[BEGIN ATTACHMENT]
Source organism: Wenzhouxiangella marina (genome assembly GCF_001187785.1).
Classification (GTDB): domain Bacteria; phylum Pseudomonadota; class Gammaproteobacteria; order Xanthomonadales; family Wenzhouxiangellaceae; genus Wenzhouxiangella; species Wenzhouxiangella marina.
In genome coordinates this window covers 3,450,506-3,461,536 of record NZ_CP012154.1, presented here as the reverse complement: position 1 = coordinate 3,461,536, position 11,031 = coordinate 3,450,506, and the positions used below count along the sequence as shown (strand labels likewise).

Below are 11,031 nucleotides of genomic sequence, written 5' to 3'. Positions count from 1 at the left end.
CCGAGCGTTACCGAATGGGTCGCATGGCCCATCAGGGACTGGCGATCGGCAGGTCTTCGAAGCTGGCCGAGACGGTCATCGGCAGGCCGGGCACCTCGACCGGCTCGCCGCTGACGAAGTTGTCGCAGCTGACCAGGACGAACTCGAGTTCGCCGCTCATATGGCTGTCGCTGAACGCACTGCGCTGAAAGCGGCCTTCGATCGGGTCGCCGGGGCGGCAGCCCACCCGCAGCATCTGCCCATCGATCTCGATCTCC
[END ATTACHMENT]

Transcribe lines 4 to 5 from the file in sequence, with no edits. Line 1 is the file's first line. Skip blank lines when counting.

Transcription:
Below are 11,031 nucleotides of genomic sequence, written 5' to 3'. Positions count from 1 at the left end.
CCGAGCGTTACCGAATGGGTCGCATGGCCCATCAGGGACTGGCGATCGGCAGGTCTTCGAAGCTGGCCGAGACGGTCATCGGCAGGCCGGGCACCTCGACCGGCTCGCCGCTGACGAAGTTGTCGCAGCTGACCAGGACGAACTCGAGTTCGCCGCTCATATGGCTGTCGCTGAACGCACTGCGCTGAAAGCGGCCTTCGATCGGGTCGCCGGGGCGGCAGCCCACCCGCAGCATCTGCCCATCGATCTCGATCTCC